Biden official: COVID mustn’t shut schools.

A recent increase in COVID-19 hospital admissions should ⁣not force schools to shut down, says Secretary of Education

In a⁢ recent interview, Secretary of Education Miguel Cardona expressed his concerns about government overreach and ‌the potential closure​ of schools due to COVID-19. He emphasized that schools should remain open and ⁤that in-person schooling should not be sacrificed for ideology.‌ Secretary Cardona believes⁢ that closures harm communities and that it is important to prioritize the well-being of students.

Historic trends show that the current increase in hospitalizations is not as severe as previous increases

While hospitalizations for COVID-19 have increased by 7.7 ‍percent, data from the‌ U.S. Centers for Disease Control and Prevention (CDC) reveals that this rise is still significantly lower than previous increases⁤ in 2020, 2021, and 2022. This suggests that the current situation‍ should not warrant⁢ the closure of schools.

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Despite the recent closures of some public schools at the start of the 2023–2024 school year, Secretary Cardona maintains that schools should not be closed due to rises in ⁢COVID-19 cases. He​ cited the example of three school districts in Kentucky that canceled in-person classes due to a high absentee rate caused by illness. Similarly, the Runge Independent School District in⁤ Texas closed temporarily‍ after several staff members⁣ tested positive for ‌COVID-19.

Furthermore,⁢ California high schools have had to cancel football games⁤ due to COVID-19 cases among players. Esparto High School near Sacramento canceled a game ‌after six​ players tested positive for the virus, while a high school north of Los ⁢Angeles also canceled a game due to multiple COVID-19 cases among its players.

While some schools ⁣have reimplemented mask mandates, Secretary⁤ Cardona believes that decisions about masks should be made at the local level. He ⁣emphasizes that schools should not close down due to rises in COVID-19 ⁤cases.

Several ‍hospitals ⁤have also‍ reissued masking mandates in response to the increase⁢ in respiratory illnesses. For example, the⁢ Cincinnati Children’s Hospital announced ‍that all staff members ​must wear masks in clinical and public areas. Similarly, health care workers in patient settings in ‍several California Bay⁣ Area counties are required to wear masks.

The discussion surrounding mask mandates has drawn criticism from top Republican officials, including Florida⁣ Governor Ron DeSantis and former President Donald Trump. However, ‍Secretary Cardona maintains that decisions about masks should be made locally and that schools should⁢ not be closed due to rises in COVID-19 cases.

Despite the failure to pass a bill blocking federal​ mask mandates, Senator J.D. Vance believes there is still a possibility of passing ⁣legislation to address ⁤the issue.

What factors⁤ does Secretary‌ Cardona believe should⁣ be considered when deciding whether to⁢ implement mask mandates in schools?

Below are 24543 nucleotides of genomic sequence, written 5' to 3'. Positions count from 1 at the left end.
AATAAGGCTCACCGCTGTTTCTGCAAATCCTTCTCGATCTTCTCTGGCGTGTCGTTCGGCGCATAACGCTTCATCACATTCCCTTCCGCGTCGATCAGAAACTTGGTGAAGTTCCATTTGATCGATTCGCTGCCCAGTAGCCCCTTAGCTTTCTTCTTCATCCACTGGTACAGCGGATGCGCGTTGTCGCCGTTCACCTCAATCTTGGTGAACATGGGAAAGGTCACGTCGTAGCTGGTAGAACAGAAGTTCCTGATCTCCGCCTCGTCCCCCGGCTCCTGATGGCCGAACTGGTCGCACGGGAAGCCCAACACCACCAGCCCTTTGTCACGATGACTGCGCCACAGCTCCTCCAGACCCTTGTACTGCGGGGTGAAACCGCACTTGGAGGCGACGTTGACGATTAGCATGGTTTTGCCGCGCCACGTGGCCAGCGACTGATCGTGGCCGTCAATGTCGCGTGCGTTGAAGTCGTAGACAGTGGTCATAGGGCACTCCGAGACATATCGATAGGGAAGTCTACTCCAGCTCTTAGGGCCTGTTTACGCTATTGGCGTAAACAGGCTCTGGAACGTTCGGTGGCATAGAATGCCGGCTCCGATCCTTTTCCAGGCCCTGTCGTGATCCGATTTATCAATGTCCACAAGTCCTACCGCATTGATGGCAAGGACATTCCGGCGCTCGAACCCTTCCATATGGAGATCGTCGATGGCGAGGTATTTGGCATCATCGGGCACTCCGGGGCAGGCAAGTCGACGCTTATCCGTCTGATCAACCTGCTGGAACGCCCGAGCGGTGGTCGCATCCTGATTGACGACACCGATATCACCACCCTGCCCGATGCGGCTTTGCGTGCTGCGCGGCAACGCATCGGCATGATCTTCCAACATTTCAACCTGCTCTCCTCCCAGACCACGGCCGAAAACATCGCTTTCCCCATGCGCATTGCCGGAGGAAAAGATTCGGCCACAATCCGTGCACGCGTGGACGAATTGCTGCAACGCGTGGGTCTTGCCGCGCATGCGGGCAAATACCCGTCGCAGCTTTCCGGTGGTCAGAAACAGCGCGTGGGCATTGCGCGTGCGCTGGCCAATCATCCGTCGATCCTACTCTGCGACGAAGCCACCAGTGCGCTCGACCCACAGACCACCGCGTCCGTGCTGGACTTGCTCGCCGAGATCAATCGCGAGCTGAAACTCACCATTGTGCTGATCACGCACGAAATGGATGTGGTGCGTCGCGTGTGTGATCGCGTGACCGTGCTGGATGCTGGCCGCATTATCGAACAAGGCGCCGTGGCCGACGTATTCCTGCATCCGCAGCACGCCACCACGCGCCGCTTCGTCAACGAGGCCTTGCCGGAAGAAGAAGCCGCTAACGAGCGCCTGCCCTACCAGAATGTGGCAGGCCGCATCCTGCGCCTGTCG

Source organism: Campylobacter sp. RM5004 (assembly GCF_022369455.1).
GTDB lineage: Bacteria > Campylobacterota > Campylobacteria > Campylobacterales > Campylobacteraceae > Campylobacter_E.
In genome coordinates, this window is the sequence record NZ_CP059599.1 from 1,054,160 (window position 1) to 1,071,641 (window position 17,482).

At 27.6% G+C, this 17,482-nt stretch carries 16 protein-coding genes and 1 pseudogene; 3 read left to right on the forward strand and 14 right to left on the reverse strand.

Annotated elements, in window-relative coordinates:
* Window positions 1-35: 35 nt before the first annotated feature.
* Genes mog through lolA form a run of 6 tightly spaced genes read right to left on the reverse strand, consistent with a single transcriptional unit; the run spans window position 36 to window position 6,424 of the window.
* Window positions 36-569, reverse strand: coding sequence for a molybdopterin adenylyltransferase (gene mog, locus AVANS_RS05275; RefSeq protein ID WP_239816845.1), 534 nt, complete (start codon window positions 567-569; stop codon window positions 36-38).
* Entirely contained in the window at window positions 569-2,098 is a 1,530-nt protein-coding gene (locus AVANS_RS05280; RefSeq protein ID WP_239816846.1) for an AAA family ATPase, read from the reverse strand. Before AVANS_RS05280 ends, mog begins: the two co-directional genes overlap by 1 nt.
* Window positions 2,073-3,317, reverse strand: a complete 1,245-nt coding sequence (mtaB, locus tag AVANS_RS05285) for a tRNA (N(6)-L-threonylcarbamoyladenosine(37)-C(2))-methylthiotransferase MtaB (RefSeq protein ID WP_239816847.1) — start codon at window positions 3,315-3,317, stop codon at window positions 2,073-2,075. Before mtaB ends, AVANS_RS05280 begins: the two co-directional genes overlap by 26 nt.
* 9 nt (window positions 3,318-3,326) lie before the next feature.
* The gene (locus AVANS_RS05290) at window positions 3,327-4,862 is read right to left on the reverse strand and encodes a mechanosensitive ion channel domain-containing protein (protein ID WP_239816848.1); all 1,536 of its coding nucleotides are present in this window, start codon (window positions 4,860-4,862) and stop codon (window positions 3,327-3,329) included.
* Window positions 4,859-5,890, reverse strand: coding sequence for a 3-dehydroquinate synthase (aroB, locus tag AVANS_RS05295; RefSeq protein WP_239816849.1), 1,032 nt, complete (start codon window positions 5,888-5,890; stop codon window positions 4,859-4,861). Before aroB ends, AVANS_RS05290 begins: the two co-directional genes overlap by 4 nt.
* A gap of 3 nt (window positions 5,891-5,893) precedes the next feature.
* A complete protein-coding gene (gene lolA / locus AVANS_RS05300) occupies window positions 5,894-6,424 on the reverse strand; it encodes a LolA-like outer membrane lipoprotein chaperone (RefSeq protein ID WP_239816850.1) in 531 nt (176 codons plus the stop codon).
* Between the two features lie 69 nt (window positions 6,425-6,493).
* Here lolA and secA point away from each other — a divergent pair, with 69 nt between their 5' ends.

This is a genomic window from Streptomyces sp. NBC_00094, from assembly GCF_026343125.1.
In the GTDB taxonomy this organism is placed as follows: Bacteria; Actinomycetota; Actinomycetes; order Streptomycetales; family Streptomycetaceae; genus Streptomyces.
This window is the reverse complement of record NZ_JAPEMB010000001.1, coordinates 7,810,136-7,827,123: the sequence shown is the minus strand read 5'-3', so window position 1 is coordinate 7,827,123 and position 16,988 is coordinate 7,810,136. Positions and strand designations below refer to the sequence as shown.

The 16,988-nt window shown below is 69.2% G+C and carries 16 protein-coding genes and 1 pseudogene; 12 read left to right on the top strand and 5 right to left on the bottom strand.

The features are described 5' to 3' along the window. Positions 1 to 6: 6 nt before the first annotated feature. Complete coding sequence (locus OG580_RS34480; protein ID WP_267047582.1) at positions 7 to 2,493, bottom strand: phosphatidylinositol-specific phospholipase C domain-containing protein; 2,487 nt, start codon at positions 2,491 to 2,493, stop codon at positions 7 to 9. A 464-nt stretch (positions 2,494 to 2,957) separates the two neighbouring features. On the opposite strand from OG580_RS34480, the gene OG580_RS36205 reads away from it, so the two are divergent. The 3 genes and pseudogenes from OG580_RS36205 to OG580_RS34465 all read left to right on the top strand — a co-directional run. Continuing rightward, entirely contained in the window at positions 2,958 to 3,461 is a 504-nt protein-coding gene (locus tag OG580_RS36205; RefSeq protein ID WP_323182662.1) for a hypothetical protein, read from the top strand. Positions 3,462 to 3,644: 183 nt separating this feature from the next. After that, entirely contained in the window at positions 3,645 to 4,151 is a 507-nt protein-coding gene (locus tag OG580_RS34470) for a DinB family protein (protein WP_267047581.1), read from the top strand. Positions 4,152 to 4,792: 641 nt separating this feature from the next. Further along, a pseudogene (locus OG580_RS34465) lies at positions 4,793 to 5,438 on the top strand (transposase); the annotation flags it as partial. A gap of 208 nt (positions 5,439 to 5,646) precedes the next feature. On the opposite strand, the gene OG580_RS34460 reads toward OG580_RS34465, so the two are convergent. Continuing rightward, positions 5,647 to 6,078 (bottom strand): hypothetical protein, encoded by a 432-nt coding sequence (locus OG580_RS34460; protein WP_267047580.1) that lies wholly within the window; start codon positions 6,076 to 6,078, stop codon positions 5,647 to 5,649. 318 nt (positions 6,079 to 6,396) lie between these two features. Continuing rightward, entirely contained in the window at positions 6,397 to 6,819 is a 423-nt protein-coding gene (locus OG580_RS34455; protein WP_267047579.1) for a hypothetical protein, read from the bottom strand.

G Back Mask ⁤Mandates

Secretary Cardona emphasized that decisions regarding⁤ school closures‍ should be ‌based on data and evidence rather than ‍a knee-jerk reaction to⁢ rising hospital admissions. He​ stated, “We have learned from our past experiences that shutting‍ down schools has ⁣serious consequences for students, both academically and socially.‌ It is crucial that we ‌prioritize the​ educational ‍needs of our children⁢ and ⁣provide them with the necessary support and resources to thrive in these challenging ⁣times.”

In‍ addition to the lower severity of the current increase in hospitalizations, ⁢Secretary Cardona highlighted the effectiveness of mitigation​ strategies such as mask-wearing, hand hygiene, and ​social distancing. ‍He stressed the⁤ importance of implementing these measures consistently and diligently ​in schools to create a safe learning environment for both students and staff.

Secretary Cardona also‌ acknowledged the potential impact of school closures on equity in education. He ⁢expressed⁣ concerns about⁤ the disproportionate effect of closures on disadvantaged students and⁤ those who rely‍ on schools for meals, internet access, and social support. He ⁣stated, ⁤”Our goal should be to provide equitable access ​to education for all students, regardless of their background or circumstances. School closures can exacerbate existing inequalities and hinder the academic progress of vulnerable students.”

Instead of shutting down schools, ⁢Secretary Cardona called for a comprehensive approach that combines effective mitigation strategies, increased ⁢testing and vaccination efforts, and support for students and educators. He ​emphasized the need for collaboration between schools,⁣ communities, and public health officials to ensure the safety and well-being ‍of everyone involved in the education system.

While the increase in COVID-19 hospital ⁢admissions is undoubtedly concerning, Secretary⁣ Cardona’s stance ‌suggests⁢ that schools should remain open unless there is concrete evidence that the situation poses an immediate threat to the health and safety of‌ students and staff. The Secretary’s call for data-driven decision-making and prioritizing the ⁤well-being and educational ⁣needs​ of students ​aligns with his commitment ⁤to providing equitable ⁤access ⁤to education for all. ‌

Read More From Original Article Here: Top Biden Official Says COVID Shouldn’t Close Schools

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